Galaxy Custom Mille Miglia X: Exclusive Designer Interview
When the stars align properly, the results can be transcendental. In the case of the Galaxy Custom Mille Miglia X, the five-person Bulgarian shop took a rather ordinary BMW K 1200 RS, added the inspiration of the BMW 328 Mille Miglia racecar of the late 1930s. The result is an inarguably sensational motorcycle.Rather than entirely driven from within, the Galaxy Custom Mille Miglia X was built in collaboration with a Muscovite customer. “The typical Galaxy client is someone who is looking for the extraordinary, the seeker of a unique identity,” explains Ivaylo Trendafilov, Head Designer at Galaxy Custom. “We have customers from all over the world—regular customers are people from Germany, France, Spain.”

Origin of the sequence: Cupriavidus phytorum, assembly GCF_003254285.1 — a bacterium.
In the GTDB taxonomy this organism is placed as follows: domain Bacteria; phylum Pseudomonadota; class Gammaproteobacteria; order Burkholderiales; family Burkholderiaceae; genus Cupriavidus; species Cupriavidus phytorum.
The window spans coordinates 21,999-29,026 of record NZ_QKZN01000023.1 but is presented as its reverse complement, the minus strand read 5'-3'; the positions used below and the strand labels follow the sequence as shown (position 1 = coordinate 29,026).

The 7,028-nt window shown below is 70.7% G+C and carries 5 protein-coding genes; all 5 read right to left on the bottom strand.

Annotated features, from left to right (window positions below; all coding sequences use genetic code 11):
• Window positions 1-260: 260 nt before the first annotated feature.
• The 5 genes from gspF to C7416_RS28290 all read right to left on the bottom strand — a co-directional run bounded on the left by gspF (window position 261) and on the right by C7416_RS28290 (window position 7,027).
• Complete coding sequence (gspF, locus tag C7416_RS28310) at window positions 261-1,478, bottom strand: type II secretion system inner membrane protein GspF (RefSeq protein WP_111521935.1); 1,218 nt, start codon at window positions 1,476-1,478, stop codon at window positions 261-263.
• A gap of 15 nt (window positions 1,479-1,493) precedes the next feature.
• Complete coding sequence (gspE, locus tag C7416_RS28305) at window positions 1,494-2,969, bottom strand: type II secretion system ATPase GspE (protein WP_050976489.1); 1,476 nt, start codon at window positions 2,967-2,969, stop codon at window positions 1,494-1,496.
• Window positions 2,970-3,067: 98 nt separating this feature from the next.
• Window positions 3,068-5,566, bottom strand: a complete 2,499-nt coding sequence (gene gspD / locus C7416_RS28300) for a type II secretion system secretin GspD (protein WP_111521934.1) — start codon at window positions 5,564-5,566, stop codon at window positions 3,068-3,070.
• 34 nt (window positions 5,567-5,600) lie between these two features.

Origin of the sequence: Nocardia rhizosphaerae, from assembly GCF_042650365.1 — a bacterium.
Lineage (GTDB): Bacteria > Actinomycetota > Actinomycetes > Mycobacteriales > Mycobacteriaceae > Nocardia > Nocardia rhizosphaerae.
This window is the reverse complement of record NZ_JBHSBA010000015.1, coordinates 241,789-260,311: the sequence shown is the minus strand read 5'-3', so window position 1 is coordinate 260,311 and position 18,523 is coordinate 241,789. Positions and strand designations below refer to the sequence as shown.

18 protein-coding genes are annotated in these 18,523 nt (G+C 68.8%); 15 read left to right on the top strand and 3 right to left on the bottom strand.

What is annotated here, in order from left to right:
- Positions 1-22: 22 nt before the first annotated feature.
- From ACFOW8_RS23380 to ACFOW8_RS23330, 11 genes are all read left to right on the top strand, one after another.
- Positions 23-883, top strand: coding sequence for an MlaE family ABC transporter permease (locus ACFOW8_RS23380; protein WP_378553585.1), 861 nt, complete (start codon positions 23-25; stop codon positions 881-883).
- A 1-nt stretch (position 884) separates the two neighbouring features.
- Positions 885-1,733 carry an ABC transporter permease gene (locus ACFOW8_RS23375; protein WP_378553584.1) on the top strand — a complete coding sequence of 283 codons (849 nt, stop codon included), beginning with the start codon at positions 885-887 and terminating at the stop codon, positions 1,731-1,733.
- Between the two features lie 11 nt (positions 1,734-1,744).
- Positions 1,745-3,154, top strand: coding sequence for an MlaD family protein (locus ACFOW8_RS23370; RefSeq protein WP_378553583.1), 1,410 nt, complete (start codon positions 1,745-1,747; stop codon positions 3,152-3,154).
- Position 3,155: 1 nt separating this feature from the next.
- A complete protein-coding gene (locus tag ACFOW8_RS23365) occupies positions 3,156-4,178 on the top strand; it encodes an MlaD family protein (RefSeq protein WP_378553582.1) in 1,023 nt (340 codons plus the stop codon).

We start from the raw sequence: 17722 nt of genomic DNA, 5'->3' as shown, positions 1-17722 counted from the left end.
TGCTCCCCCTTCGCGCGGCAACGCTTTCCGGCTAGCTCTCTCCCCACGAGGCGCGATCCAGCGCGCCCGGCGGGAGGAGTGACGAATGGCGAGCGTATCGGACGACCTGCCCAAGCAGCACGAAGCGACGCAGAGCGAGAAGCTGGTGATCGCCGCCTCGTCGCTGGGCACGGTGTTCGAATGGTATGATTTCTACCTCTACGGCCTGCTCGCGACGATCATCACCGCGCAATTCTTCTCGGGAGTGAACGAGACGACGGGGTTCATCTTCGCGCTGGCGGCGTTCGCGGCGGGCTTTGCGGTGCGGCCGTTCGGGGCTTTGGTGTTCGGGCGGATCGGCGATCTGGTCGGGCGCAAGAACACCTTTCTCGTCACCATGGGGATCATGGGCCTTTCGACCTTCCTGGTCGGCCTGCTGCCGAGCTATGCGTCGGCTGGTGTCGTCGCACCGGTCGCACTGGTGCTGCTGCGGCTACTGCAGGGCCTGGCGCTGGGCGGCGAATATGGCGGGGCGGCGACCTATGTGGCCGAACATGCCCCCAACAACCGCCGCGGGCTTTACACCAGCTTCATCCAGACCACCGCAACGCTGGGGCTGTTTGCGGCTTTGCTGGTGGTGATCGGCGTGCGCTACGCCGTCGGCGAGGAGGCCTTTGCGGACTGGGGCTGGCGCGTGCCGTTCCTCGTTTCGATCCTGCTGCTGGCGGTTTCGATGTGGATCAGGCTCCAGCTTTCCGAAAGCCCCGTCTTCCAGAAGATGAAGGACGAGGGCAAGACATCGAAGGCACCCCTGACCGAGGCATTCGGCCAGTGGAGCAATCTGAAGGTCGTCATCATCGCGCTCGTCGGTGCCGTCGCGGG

Trendafilov has been interested in motorcycles since childhood. “When I was a little boy, I got involved in motorcycles,” Trendafilov relates. “I was particularly impressed by the Japanese motorcycles from the early ’80s of the last century. They looked alien against the background of conventional Russian technology—Czech CZ and Java and East German MZ. The first motorcycle I rode was a Jawa 250—one with its own charm of a small retro motorcycle. The passion for motorcycles and cars has built me as a designer and creator of many tuning projects.” Trendafilov’s first custom project was a Suzuki Intruder 1800 build.With a BMW K 1200 RS as a donor motorcycle and the BMW 328 Mille Miglia driving the aesthetics, Galaxy Custom went to work. “Overall, the BMW K Series does not reap enormous success as it performs,” Trendafilov says. “The motorcycle is balanced with solid technique, but due to its specific engine, it is not as attractive as the R series boxers. We have several projects based on the K 1200 RS in bobber style, and we decided to do something completely different.”Collaborating with a customer adds a touch of unknown to the process. “The idea of a retro classic look was inspired by BMW racing models from the beginning of the last century—a time of great competitions and discoveries in the field of aerodynamics,” Trendafilov notes. “Initially, we wanted to follow the vision as much as possible using polished aluminum leather belt fasteners, for example. Subsequently, the concept undergoes a change in direction at the request of the client. However, in the end, each project has its own direction of development, and perhaps this is more interesting.”Most notable is the paint and the forged aluminum bodywork. “We are happy to have an excellent master of working with aluminum and metal sheets,” Trendafilov says proudly. “Everything is handcrafted using classic technology. The inspiration for the paint job came as a consequence of changing the overall concept—two colors, milky blue and cream aero styling, bringing warmth to the project. I think the project has benefited from a change in concept.”Much attention is expectedly paid to the buckles on the bodywork. “The belts remained part of the original idea,” according to Trendafilov. “At the moment, they only play a decorative role, but initially they had to adhere to the additional engine spoiler.”Although the Mille Miglia X is undoubtedly striking enough to exist solely as a styling exercise, it is meant to be ridden. As such, there is no shortage of modifications to ensure the Mille Miglia X lives up to its namesake.“Initially, we redesigned the main frame of the motorcycle,” Trendafilov explains. “In the front, we did the rework to mount a conventional front fork top down. Furthermore, we cut the angle of the front fork to provide more stability. The motorcycle suspension is Öhlins—when replacing the BMW series front fork, you must not compromise. The motorcycle rides very steadily. The position of the body is more of a sport than a touring ride.“For convenience and great comfort, we have installed contactless ignition and digital control of the electronics, which allows the elimination of most of the cables, Trendafilov continues. “For the Kineo wheel rims, we have traditionally used in our BMW based projects. The controls, as well as the brakes, are Beringer. The custom exhaust has a dense sound—not too loud, but definitely shows the shadow of the beast.”The cockpit also stimulates the rider. Smiths of Swansea, UK provided the instruments used to display velocity, rev count, and fuel tank level, and they are set in a beautiful custom mounting. “The panel used technology from the production of furniture,” Trendafilov tells us. “This is a natural oak veneer glued to a piece of two-millimeter stainless steel. This eliminates the deformation of the wooden workpiece by temperature and humidity outside.” The rider sits on a leather seat sourced locally from Oldman Custom Leather.Galaxy Custom was founded in 2011 by Angel Vulkov. Since then, the shop has created over 50 custom builds. “Bulgaria is a small country in Eastern Europe, but there are many small workshops and garages,” Trendafilov says. “There are few professional personalization workshops, but there is a lot of interest in them. For us, this is something new and not conventional.”In addition to being unconventional, the Galaxy Custom Mille Miglia X is a stunning piece of functional industrial art.Photography by Deyan Yordanov